KAPOLEI, Hawaii (AP) – Lydia Ko is golfing like a kid again. In other words, she’s tough to beat. No one came Golf Club and tournament records in the process. A final-round 65 Saturday left her at 28-under 260 and seven shots ahead of everybody. It brought back vivid memories of the teenager from New Zealand who became the youngest golfer – female or male – to rise to No. 1 in the world in 2015. She is the LPGA’s youngest-ever major winner, Rookie, and .to this week’s Lotte Championship. Ko torched Kapolei
Ko, who turns 24 next Saturday, won 14 times in her first 81 starts, including twice as an amateur in 2012 and ’13. But she had only won onceago – until Saturday. “When it doesn’t happen, you doubt,” Ko said. “If I said I didn’t doubt myself, it would be a lie. I wondered if I’d ever be back in the winner’s circle, but I’m grateful for all that’s happened in my career.
“It’s been a fun week in Hawaii, and being back in this position is super cool.”
Ko came up three strokesof 31 under. That was set by Sei Young Kim, who finished tied with Inbee Park, 22-year-old Nelly Korda, and Irish rookie Leona Maguire at 267.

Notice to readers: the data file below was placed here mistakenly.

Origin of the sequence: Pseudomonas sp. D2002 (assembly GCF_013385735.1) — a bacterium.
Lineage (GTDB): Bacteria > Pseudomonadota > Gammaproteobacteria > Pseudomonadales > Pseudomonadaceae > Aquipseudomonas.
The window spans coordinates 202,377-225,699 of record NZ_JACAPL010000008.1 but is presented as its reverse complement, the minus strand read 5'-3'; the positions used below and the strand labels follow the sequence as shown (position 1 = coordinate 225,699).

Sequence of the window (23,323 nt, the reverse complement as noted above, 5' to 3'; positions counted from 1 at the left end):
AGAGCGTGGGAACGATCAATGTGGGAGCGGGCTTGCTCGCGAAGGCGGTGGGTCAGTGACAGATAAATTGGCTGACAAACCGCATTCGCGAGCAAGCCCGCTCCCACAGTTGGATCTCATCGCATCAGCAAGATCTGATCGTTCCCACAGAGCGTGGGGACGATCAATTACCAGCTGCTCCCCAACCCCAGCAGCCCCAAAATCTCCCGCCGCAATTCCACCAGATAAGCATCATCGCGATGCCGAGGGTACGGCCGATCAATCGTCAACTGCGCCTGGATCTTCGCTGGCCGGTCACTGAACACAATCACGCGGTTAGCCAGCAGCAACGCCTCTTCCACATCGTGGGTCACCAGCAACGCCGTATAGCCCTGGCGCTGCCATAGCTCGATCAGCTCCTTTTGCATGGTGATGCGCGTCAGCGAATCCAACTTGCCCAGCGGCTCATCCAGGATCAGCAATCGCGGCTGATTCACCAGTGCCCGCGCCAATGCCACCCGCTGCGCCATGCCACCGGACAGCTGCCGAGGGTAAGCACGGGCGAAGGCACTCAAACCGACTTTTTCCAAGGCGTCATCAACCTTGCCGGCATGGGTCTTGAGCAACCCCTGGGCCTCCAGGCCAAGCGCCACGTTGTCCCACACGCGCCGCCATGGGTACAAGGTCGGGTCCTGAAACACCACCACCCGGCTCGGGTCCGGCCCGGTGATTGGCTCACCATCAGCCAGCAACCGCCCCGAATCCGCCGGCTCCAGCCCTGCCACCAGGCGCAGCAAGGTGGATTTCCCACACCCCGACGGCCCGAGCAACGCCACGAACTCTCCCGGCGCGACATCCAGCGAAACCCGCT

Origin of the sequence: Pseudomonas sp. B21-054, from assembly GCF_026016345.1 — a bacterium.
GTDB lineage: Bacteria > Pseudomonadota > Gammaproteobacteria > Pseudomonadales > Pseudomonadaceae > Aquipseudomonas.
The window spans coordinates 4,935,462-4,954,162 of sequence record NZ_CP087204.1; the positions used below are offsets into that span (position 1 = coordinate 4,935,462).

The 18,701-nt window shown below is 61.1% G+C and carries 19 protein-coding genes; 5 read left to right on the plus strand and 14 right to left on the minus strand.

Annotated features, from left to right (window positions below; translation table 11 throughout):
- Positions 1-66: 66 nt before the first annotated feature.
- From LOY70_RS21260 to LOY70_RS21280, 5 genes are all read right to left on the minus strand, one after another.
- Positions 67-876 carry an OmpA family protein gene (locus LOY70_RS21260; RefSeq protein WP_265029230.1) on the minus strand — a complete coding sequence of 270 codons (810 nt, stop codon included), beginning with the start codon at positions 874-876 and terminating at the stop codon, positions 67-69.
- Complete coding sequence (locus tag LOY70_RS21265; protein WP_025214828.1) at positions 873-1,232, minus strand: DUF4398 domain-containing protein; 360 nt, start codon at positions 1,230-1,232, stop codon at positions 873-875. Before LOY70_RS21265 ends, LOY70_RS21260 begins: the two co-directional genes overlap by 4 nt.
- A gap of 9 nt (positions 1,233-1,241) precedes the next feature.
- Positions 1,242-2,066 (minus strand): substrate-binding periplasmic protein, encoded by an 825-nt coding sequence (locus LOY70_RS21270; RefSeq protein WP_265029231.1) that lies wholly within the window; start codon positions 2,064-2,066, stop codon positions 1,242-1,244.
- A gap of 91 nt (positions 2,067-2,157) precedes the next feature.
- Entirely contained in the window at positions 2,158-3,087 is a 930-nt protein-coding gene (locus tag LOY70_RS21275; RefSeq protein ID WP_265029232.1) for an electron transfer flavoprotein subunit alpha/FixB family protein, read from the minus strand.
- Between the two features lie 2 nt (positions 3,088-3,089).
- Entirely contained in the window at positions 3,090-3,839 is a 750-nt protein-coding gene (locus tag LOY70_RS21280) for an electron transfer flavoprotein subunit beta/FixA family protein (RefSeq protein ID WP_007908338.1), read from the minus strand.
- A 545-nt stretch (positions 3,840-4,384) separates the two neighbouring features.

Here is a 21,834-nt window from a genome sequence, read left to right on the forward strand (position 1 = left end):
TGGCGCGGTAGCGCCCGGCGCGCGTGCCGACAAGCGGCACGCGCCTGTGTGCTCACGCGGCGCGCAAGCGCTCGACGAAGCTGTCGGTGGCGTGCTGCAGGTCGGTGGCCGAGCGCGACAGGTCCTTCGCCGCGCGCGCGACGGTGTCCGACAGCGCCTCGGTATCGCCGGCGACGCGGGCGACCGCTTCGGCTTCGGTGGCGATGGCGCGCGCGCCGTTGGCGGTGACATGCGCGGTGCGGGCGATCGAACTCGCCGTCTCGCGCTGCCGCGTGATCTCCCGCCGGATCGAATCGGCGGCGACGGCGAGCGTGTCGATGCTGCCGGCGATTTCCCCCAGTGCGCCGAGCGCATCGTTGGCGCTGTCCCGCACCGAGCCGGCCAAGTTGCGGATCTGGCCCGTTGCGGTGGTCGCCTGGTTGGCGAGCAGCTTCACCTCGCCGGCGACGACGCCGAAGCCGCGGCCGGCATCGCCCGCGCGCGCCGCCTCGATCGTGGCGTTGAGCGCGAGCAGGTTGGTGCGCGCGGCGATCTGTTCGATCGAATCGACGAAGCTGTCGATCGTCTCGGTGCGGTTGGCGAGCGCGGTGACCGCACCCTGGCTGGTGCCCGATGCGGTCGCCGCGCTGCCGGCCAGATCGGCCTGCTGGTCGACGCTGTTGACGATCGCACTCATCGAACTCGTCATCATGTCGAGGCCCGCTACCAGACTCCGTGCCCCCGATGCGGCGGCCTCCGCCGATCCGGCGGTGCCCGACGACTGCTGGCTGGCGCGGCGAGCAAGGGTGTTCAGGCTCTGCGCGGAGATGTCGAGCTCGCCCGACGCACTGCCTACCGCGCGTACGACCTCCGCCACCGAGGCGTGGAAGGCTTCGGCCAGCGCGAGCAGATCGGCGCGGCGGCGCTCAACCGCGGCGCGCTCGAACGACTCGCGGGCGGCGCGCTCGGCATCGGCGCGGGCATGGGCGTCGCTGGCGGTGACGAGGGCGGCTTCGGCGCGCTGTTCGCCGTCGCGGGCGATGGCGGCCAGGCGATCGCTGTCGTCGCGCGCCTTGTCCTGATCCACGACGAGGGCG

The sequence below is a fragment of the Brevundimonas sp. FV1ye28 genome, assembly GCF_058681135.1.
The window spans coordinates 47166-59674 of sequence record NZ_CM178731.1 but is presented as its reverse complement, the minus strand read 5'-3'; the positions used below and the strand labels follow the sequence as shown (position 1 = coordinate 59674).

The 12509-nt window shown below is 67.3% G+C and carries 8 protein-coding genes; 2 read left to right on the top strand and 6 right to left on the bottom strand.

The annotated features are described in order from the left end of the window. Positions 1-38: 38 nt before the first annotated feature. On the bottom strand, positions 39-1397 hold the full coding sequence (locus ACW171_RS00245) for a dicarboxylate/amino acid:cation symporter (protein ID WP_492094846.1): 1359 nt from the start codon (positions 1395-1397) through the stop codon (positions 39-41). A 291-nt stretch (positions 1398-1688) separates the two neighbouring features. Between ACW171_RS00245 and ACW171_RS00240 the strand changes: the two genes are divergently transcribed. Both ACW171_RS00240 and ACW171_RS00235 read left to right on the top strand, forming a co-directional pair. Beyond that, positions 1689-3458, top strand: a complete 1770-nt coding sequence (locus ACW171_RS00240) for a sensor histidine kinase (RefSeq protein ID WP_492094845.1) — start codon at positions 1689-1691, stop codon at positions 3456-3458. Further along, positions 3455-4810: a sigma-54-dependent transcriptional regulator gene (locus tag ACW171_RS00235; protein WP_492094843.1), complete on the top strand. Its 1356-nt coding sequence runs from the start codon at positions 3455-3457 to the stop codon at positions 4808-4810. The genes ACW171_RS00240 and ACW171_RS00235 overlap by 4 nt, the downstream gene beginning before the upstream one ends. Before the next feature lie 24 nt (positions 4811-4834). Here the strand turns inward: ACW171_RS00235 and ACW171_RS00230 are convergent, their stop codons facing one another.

Park and Kim, both from, are ranked 2-3 globally,d, and Korda is fourth. Kim six years ago, while Maguire was amidst a brilliant college career at Duke.
Park, who vacationed in Hawaii as a child, now has five Top-Five finishes at Lotte but no wins. With her 63, she shared low-round honors Saturday with Jenny Shin.
. That was set at Ko Olina Golf Club, which hosted Lotte for its first eight years.
It wasn’t a huge surprise. In Ko’sago, she closed the ANA Inspiration, the year’s first major, with a 62. In her last 100 holes, she has just one bogey. Korda struggled early, and when Ko missed a long birdie putt at No. 8, she was three shots ahead. That flipped a switch.
She was flawless again. She birdied the next four holes and six of her last 10. Low rounds were common this, but no one came close to catching Ko, who tried to “keep it simple” and admitted she was inspired by Hideki Matsuyama and Jordan Spieth’s recent wins. “I think I was putting a lot of pressure on myself, and I know there were expectations,” Ko acknowledged. “I slept great last night. I just said, ‘Hey, my fate is already chosen.’ I’m just going to I can today. I hung in there.”
Ko’s $300,000 first prize pushes her to over $11.5 million in her career.
“I think it’s great on her,” Park said. “She definitely had her really good times and struggled in the middle, and comingstrong like this is great to see.”
Canada’s Brooke Henderson, who won the last two Lotte championships, finished 27th.
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